Treadwell cherishes LSU win and wants to improve in all phases
Laquon Treadwell looked to his left Saturday evening after the Rebels defeated LSU, and the Ole Miss wide receiver saw the Magnolia Bowl Trophy there by his side as if it were a teammate or a close friend who wanted to be part of the picture-taking, hand-shaking celebration.
It was obvious the trophy meant a great deal to Treadwell, a tangible reward for a hard-fought win over the Tigers. “The (Magnolia) Bowl is even more satisfying for the fans, for us, for Coach Freeze, the staff and the work they have put in to get us where we are now,” Treadwell said.
After last season’s 10-7 loss in Baton Rouge—and the possibility that he will leave for the upcoming NFL Draft—Treadwell wanted to cherish the win over LSU. He didn’t want to talk about the draft; he wanted to talk about defeating the Tigers and, of course, getting better at his position.
But how much better can you get when you’re Laquon Treadwell, a player who’s the leader in the SEC in receiving yards (1,060) and whose own head coach says is the best he’s ever coached?
Perhaps only Treadwell, himself, can answer the question of how dominant he can be. “There’s always room for improvement,” he said. Treadwell, who had four receptions for 58 yards and a TD against LSU, said there have been very few times he has felt like he was in a zone–but he did on Saturday.
With the football in his hands, Treadwell used his 6-foot-2, 210-pound frame to overpower Tre’Davious White for his lone TD, then Treadwell used his body to create running gaps for quarterback Chad Kelly and running back Akeem Judd, who combined for 150 rushing yards and two TD’s on 12 carries.
Ole Miss currently leads the SEC in total offense (5,698) and averages a league-leading 40.45 points per game.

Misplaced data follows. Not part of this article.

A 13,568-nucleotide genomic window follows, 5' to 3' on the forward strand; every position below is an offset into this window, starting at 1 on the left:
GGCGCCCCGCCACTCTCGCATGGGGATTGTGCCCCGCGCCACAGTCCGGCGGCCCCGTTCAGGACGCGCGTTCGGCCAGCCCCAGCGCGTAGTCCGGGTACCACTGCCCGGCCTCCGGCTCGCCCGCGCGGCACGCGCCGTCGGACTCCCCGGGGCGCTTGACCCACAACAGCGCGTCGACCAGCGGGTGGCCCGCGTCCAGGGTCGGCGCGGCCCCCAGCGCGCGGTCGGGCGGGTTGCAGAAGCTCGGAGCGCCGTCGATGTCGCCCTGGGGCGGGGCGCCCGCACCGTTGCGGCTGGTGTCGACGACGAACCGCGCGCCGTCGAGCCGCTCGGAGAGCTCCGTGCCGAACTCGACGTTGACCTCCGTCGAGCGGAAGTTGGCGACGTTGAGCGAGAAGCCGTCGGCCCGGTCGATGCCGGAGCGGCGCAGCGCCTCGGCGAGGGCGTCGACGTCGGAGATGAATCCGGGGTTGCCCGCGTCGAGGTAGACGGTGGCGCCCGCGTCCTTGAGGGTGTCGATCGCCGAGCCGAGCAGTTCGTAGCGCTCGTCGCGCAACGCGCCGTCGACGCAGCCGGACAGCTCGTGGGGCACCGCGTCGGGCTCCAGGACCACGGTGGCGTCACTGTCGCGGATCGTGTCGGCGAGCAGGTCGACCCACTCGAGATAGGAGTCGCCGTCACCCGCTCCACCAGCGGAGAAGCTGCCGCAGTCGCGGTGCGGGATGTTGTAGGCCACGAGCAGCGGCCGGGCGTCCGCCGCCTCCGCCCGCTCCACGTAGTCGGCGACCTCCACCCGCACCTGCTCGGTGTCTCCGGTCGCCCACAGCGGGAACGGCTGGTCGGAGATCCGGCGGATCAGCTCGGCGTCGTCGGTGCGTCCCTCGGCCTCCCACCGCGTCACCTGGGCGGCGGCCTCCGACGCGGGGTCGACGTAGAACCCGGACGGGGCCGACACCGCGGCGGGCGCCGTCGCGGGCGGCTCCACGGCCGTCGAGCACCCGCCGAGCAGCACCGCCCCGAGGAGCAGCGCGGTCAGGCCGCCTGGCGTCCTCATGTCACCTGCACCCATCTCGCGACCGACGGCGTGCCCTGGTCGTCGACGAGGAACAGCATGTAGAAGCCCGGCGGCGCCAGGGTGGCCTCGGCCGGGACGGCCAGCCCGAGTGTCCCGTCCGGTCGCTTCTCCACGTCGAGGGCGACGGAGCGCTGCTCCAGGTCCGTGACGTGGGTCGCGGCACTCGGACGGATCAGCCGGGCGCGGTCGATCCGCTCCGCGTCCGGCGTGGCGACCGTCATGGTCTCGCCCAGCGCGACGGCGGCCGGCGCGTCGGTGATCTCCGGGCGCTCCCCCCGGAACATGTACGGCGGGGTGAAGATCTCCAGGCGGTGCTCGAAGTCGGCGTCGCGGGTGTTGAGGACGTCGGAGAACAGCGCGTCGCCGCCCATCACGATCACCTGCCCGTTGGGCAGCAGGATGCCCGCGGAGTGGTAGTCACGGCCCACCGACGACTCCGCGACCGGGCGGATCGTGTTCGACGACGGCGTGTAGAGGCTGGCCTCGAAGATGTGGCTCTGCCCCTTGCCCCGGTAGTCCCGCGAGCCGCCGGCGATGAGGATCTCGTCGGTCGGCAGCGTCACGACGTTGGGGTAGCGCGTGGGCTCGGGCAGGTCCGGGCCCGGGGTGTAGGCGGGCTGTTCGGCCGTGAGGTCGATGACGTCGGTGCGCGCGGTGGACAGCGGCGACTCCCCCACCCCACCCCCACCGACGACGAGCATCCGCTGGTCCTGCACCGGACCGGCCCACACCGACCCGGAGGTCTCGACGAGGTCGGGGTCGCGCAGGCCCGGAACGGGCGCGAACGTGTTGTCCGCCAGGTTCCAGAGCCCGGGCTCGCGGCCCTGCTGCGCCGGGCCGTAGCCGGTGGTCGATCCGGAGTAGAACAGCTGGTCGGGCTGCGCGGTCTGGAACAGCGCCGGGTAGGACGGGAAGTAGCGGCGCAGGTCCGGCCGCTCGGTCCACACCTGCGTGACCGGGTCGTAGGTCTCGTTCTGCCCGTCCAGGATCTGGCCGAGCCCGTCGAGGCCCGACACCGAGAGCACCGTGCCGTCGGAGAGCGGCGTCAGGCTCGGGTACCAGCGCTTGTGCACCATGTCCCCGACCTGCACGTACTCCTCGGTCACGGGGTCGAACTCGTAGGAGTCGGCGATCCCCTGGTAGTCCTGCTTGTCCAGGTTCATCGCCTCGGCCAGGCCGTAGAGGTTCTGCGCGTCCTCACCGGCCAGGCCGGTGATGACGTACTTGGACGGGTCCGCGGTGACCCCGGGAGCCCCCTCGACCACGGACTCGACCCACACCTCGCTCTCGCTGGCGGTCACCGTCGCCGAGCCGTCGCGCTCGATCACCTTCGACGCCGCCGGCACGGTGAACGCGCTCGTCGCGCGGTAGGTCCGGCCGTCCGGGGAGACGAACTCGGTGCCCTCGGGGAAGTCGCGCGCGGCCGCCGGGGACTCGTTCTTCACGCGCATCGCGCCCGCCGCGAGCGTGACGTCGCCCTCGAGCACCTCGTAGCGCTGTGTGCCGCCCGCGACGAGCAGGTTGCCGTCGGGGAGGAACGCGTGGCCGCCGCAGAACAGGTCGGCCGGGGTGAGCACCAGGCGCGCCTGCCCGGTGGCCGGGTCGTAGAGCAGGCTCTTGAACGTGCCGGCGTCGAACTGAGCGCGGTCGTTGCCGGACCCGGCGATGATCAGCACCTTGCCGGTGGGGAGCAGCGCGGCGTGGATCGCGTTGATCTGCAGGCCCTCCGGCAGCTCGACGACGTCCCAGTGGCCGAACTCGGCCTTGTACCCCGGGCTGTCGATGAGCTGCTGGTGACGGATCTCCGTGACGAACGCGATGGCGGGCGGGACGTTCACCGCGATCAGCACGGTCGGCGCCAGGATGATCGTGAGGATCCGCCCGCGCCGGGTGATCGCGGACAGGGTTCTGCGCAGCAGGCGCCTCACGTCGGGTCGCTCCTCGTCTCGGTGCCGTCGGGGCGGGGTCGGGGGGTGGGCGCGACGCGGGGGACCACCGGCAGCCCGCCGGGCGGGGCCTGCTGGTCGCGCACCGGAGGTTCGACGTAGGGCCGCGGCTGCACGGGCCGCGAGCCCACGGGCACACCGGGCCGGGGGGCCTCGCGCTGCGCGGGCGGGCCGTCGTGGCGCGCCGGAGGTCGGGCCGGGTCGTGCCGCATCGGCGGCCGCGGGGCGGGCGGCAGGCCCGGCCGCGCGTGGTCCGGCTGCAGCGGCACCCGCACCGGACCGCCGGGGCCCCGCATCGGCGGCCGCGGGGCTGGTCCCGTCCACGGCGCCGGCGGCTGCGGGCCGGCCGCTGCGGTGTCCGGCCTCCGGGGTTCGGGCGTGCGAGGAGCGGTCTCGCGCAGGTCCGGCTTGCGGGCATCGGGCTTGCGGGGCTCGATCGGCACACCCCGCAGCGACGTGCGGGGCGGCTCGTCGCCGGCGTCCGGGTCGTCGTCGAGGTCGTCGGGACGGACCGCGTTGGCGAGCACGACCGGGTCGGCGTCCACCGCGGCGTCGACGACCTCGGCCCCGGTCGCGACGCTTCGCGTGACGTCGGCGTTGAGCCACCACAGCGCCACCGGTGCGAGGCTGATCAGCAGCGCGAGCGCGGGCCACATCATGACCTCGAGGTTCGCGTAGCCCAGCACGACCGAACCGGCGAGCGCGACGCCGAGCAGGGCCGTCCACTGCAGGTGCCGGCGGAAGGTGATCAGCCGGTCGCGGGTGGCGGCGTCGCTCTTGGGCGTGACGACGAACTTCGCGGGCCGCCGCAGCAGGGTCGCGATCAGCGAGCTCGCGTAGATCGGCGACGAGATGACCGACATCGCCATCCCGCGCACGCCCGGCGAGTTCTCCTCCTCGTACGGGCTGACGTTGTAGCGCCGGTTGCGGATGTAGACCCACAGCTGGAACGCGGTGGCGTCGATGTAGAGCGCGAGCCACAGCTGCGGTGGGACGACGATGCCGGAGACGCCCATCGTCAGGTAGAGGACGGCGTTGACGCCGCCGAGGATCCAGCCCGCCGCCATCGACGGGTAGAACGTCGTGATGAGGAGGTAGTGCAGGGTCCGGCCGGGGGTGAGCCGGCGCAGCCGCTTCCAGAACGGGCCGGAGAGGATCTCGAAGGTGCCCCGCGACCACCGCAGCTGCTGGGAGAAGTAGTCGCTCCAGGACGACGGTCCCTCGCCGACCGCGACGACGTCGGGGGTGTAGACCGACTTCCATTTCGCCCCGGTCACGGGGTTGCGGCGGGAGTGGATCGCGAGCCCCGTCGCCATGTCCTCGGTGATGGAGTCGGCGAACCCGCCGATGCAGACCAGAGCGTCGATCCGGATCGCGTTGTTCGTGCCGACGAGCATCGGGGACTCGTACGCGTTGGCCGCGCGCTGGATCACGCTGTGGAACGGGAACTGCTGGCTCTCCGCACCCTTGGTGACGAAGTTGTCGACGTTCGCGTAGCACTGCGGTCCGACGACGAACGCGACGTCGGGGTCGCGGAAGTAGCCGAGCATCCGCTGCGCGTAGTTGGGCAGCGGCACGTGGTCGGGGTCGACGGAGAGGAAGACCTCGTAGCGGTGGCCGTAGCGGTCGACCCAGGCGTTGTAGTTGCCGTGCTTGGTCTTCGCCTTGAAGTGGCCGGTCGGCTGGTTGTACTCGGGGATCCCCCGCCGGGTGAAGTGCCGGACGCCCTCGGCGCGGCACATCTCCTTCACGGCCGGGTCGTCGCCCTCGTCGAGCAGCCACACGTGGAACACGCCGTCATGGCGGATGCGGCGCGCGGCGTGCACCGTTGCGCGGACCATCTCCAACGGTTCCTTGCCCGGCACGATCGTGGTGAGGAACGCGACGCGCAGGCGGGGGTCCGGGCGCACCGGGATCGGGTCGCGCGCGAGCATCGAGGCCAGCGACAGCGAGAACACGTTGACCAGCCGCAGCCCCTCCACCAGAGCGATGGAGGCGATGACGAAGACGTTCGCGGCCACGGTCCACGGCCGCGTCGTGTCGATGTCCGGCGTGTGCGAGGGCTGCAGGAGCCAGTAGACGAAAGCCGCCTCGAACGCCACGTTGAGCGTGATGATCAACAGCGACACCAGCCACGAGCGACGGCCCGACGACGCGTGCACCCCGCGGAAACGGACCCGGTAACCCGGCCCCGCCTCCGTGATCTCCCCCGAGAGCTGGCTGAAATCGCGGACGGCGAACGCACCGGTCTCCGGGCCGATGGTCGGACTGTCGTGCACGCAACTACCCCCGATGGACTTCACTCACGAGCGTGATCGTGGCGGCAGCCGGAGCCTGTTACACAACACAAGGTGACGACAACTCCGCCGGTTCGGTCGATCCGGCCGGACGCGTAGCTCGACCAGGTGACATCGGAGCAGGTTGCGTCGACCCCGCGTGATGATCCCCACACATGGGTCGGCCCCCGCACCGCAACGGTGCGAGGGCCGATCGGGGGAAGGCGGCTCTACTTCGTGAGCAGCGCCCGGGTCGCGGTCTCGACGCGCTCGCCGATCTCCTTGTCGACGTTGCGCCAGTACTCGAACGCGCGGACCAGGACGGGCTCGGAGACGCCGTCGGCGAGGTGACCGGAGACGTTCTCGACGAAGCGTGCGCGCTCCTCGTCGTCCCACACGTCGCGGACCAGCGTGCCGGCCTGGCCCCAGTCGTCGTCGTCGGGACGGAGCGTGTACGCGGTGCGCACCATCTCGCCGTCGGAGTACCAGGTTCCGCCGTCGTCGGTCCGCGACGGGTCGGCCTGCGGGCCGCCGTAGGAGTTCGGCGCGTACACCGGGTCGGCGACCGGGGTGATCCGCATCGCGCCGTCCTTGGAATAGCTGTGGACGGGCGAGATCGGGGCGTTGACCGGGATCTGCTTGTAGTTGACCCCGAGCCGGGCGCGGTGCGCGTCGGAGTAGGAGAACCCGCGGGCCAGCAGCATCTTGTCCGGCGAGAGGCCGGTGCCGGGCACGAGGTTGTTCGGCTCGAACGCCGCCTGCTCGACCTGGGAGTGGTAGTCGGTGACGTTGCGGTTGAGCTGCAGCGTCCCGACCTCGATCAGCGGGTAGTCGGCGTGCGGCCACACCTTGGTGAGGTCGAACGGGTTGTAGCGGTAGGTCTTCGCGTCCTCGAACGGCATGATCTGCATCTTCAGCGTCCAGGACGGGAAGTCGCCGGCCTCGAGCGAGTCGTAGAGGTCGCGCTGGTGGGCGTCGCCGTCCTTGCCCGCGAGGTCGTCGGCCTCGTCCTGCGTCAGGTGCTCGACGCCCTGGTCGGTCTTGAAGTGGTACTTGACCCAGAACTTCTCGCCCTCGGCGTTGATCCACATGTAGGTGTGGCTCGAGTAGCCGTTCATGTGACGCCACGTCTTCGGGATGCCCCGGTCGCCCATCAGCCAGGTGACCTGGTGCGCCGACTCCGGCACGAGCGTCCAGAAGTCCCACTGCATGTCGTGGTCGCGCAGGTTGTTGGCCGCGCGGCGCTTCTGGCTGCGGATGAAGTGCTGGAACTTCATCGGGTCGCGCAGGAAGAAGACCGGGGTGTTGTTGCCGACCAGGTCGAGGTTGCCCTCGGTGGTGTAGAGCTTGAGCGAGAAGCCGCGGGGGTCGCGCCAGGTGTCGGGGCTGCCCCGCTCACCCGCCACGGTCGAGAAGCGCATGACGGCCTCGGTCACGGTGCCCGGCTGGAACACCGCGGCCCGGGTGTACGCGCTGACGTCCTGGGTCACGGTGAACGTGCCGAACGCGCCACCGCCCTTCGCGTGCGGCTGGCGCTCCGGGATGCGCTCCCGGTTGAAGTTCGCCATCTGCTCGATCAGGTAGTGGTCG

Treadwell’s streak of 100-yard receiving games ended at five, but his reception for a touchdown made it the sixth straight game in which he has a TD catch. He quickly gave credit to the entire offense for putting forth the effort to execute plays and to Freeze and his coaching staff for putting the offense in a comfortable situation.
“Our playmakers, from running backs to receivers, even the quarterback, Chad, gets out of the pocket. He’s not looking to go down; he’s looking to gain extra yards,” Treadwell said. “You can hurt defenses when the quarterback can get out of pocket and go get yards that are really not supposed to be made.
“And our wideouts, we just attack any defender that’s in front of us. We are looking to make a play anytime the ball is thrown. So it puts pressure on the defense, whether it’s on a deep route or short route. We are trying to make you miss and get up the field.”
Rebel fans, who may well be witnessing Treadwell’s final, regular-season collegiate outing this Saturday in Starkville against Mississippi State, hope when the game is over the Egg Bowl Trophy is right by Treadwell’s side, just as the Magnolia Bowl Trophy was on Saturday.
Kickoff is at 6:15 p.m. (CT) and the game will be televised on ESPN2.
Feature image credit: Amanda Swain, The Rebel Walk